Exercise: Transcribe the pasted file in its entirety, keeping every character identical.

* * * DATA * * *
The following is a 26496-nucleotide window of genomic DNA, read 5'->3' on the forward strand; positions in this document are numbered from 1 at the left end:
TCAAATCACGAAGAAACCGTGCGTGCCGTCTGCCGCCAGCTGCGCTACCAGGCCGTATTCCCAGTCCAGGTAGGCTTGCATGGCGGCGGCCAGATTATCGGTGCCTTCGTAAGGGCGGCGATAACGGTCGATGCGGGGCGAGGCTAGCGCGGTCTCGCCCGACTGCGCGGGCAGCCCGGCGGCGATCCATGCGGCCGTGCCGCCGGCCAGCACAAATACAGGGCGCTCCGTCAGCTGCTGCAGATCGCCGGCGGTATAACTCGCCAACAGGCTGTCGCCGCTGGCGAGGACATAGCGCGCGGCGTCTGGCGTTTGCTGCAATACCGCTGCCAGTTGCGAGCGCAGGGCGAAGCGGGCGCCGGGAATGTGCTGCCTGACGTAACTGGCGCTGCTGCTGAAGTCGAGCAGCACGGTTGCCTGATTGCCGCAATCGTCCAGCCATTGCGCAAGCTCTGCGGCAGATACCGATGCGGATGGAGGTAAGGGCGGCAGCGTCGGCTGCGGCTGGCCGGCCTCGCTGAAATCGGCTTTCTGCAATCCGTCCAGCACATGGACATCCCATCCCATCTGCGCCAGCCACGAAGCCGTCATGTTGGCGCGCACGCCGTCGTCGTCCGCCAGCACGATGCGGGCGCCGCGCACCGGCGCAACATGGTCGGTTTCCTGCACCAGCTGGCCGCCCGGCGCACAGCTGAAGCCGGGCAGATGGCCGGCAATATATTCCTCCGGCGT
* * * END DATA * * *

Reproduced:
The following is a 26496-nucleotide window of genomic DNA, read 5'->3' on the forward strand; positions in this document are numbered from 1 at the left end:
TCAAATCACGAAGAAACCGTGCGTGCCGTCTGCCGCCAGCTGCGCTACCAGGCCGTATTCCCAGTCCAGGTAGGCTTGCATGGCGGCGGCCAGATTATCGGTGCCTTCGTAAGGGCGGCGATAACGGTCGATGCGGGGCGAGGCTAGCGCGGTCTCGCCCGACTGCGCGGGCAGCCCGGCGGCGATCCATGCGGCCGTGCCGCCGGCCAGCACAAATACAGGGCGCTCCGTCAGCTGCTGCAGATCGCCGGCGGTATAACTCGCCAACAGGCTGTCGCCGCTGGCGAGGACATAGCGCGCGGCGTCTGGCGTTTGCTGCAATACCGCTGCCAGTTGCGAGCGCAGGGCGAAGCGGGCGCCGGGAATGTGCTGCCTGACGTAACTGGCGCTGCTGCTGAAGTCGAGCAGCACGGTTGCCTGATTGCCGCAATCGTCCAGCCATTGCGCAAGCTCTGCGGCAGATACCGATGCGGATGGAGGTAAGGGCGGCAGCGTCGGCTGCGGCTGGCCGGCCTCGCTGAAATCGGCTTTCTGCAATCCGTCCAGCACATGGACATCCCATCCCATCTGCGCCAGCCACGAAGCCGTCATGTTGGCGCGCACGCCGTCGTCGTCCGCCAGCACGATGCGGGCGCCGCGCACCGGCGCAACATGGTCGGTTTCCTGCACCAGCTGGCCGCCCGGCGCACAGCTGAAGCCGGGCAGATGGCCGGCAATATATTCCTCCGGCGT